Ken Betwa river interlinking project is back to drawing board with Union water resources ministry approaching the ministry of environment and forest to relax conditions imposed as part of forest clearance accorded in May 2017 for diversion of forest in the Panna Tiger reserve (PTR).
Forest Advisory Committee (FAC) while according Stage-I clearance to the project had recommended that the project proponent and state govt should consider equivalent non-forest area (6,017 ha) adjoining to PTR from the revenue and private land and add to the PTR as a part of core/corridor (for tiger movement) with other areas or satellite core area. According to water resources ministry, they are unable to find land adjoining to PTR.
Will the forest department buckle under pressure to dilute the forest clearance conditions? http://www.newindianexpress.com/thesundaystandard/2018/nov/25/first-river-linking-project-coming-undone-1902890.html (25 Nov. 2018)
Meanwhile, the petition before the CEC alleged that the clearance of the Standing Committee of the National Board for Wildlife for the project is illegal and contrary to the provisions of the Wildlife Protection Act, 1972. The plea pointed out that there would be direct destruction of 58.03 sq.kms of critical tiger habitat of the Panna Tiger Reserve due to submergence and a loss of another 105.23 sq.km due to fragmentation.
The plea added that as per the Wildlife Protection Act, NBWL cannot grant clearances to projects that were not for improvement, better management or benefit of wildlife. https://www.dnaindia.com/india/report-cec-to-hear-apex-tiger-authority-s-response-on-plea-against-ken-betwa-link-2691447 (2 Dec. 2018)
INDIA RIVERS WEEK 2018
SANDRP Blog अनुपम मिश्र मेमोरियल मैडल 2018 से सम्मानित अरुण तिवारी जी से बातचीत श्री अरुण तिवारी जी वरिष्ठ पत्रकार-लेखक हैं। आप लगभग पिछले तीन दशकों से नदियों को बचाने और जल संरक्षण के लिए उल्लेखनीय लेखन कार्य करते आ रहे हैं। आपका पानी पोस्ट हिंदी ब्लॉग काफी चर्चित है जिसपर आप नियमित तौर पर नदियों और पानी से जुड़े विभिन्न पहलुओं और समकालीन विषयों पर जानकारियां साँझा करते रहते हैं। आपके अनवरत प्रयासों को देखते हुए आपको 25 नवंबर 2018 को अनुपम मिश्र मेमोरियल मैडल से सम्मानित किया है। आपके विचारों को अधिक से अधिक लोगों तक पहुँचाने के लिए, प्रस्तुत है, भीम सिंह रावत, SANDRP द्वारा आपके साथ ईमेल के जरिये हुए बातचीत के प्रमुख अंश। https://goo.gl/YWX295 (29 Nov. 2018)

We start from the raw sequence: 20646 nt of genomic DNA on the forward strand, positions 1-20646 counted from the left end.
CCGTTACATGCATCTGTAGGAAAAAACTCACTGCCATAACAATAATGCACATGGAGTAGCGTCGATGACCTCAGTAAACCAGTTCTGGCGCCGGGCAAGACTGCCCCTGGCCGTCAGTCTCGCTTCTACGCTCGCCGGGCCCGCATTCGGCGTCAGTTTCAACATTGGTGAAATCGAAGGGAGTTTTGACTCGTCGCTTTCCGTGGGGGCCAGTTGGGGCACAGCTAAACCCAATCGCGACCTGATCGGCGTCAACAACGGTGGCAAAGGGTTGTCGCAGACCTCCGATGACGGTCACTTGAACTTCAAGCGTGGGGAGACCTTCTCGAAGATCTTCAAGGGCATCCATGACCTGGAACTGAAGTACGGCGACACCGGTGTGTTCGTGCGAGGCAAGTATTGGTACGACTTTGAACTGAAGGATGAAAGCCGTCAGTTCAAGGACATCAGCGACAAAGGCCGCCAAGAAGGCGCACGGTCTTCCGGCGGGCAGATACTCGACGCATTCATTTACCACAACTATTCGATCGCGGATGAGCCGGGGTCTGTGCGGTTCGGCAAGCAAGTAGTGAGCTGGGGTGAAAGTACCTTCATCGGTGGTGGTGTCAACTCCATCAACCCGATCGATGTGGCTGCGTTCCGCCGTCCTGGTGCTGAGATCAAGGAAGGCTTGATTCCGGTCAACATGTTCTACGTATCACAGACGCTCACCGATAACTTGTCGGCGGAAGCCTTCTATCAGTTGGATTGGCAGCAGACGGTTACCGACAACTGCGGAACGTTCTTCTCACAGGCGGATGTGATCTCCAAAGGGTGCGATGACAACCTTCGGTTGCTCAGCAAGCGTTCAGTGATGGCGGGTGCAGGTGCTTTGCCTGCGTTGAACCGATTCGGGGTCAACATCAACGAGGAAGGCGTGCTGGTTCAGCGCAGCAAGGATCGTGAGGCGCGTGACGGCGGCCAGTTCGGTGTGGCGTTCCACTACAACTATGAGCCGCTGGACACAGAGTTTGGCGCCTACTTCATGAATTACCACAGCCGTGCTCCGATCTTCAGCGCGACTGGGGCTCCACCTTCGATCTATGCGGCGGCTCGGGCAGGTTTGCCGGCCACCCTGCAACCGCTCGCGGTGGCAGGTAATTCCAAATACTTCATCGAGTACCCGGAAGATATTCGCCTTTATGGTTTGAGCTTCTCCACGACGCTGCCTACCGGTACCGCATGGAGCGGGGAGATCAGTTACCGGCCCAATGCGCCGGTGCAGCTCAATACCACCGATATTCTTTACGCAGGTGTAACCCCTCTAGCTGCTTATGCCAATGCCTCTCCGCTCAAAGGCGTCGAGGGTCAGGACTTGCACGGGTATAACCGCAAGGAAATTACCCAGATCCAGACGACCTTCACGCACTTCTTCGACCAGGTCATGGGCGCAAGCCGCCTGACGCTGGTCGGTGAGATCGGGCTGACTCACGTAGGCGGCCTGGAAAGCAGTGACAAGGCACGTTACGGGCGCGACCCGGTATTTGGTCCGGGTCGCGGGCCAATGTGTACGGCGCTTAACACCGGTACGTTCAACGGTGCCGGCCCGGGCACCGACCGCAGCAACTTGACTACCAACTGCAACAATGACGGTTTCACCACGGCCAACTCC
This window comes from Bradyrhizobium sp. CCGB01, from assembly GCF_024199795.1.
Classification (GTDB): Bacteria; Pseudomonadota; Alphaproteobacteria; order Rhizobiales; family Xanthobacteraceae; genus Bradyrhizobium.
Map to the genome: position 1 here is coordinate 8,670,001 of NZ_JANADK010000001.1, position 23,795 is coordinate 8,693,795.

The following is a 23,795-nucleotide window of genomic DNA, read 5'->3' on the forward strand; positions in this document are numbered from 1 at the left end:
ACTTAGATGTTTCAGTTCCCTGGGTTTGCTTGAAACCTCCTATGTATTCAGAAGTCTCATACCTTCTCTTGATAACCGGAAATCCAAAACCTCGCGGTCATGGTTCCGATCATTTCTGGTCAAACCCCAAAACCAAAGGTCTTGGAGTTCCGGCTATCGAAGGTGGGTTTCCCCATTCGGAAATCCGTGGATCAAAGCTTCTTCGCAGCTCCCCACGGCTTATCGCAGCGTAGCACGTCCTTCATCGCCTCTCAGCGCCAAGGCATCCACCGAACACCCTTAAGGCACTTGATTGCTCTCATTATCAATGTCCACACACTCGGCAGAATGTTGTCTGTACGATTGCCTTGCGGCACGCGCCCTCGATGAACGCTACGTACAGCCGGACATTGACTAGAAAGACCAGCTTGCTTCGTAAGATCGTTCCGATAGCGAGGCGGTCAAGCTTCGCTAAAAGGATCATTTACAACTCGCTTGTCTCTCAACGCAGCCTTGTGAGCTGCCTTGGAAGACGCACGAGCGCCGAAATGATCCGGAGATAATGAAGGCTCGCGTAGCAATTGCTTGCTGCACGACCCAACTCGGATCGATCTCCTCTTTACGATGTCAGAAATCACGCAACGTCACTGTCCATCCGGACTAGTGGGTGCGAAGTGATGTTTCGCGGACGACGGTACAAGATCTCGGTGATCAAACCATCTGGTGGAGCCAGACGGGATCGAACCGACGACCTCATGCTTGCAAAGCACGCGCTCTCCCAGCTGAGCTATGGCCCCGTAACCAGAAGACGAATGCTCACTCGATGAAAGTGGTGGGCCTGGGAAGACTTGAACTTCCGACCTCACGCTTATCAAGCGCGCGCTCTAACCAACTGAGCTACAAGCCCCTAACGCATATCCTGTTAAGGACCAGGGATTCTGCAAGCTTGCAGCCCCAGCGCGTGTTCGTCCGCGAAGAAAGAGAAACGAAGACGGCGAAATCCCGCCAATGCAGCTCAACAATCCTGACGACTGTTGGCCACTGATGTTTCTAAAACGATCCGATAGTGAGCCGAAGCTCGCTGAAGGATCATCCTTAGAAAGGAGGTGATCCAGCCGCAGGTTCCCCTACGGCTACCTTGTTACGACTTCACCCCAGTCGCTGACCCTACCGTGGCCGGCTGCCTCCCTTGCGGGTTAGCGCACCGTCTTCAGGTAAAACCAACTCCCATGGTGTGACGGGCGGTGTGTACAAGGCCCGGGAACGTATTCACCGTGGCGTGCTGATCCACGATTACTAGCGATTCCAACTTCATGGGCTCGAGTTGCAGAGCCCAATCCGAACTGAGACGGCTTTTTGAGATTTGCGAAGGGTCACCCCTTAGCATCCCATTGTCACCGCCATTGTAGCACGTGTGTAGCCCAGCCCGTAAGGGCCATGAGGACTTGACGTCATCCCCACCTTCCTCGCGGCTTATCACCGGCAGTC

In the energizing speech S Vishwanath also known as Rain Man shares his experiences and efforts in reviving wells, tanks, wetlands and rivers in Karnataka. For his exemplary work and dedication towards the cause, he has been awarded Bhagirath Prayas Samman 2018 by India Rivers Forum.
Experts demand dissolving of CWC to save Ganga The Central Water Commission should be disbanded, experts and activists said at India River Week (IRW)-2018. This will be one of the many demands in the Citizens Report from IRW-2018 for rejuvenation of the Ganga.
According to the experts, the panel has too much on its plate and it needs to go for better regulatory framework. “It is a body which is doing multiple jobs—collecting data, making policies, giving technical and financial approvals to various projects, monitoring and what not. It is not capable of doing all this,” Ravi Chopra, head of Dehradun-based People Science Institute, said.
Saying such a system did not exist in any other country, he cited the example of the United States Geological Srvey, which is entursted with only collecting the country’s hydrological data putting it out in the public domain. https://www.downtoearth.org.in/news/water/dissolve-central-water-commission-to-save-ganga-experts-62267 (27 Nov. 2018)
Inaugurating the India Rivers Week 2018, former bureaucrats and scientists also said that the government’s efforts at maintaining a minimum ecological flow (e-flow) in river Ganga were dismal and inadequate; increasing the flow of the river should be the Centre’s top priority, leading river ecologists. https://www.dnaindia.com/delhi/report-govt-s-ganga-e-flow-notice-woefully-inadequate-experts-2689042 (25 Nov. 2018)
Ganga clean-up plan fundamentally flawed: Asit Biswas – At present, some 50 cities along Ganga discharge six billion litres of untreated sewage into the river. This is the largest source of pollution. Furthermore, untreated industrial wastewater, containing many known but mostly unknown hazardous chemicals and heavy metals, some of them carcinogenic, further compound the problem.
Add to this is the agricultural run-off containing pesticides and fertilisers, as well as disposal of human and animal corpses. No serious long-term monitoring of water quality and sediments has ever been done. Thus, the river now carries a deadly cocktail of known and unknown pollutants.
Biswas co-founder of the Third World Centre for Water Management in Mexico, pointed that some $14 billion has been spent thus far to construct sewage treatment plants and another $27 billion has been allocated till 2019. The overwhelming majority of these plants, which have been operational for more than three years, are either not functioning properly or at a low efficiency, various stakeholders say.
“Existing barrages and dams now divert at least 60 per cent of the natural flow of the Ganga and its tributaries. In addition, 6.5-7 million tubewells in the Ganga basin are steadily withdrawing groundwater. This means the Ganga’s flow is progressively declining. Less flow with increasing discharge of wastewater means the water quality will decline even further,” Biswas said.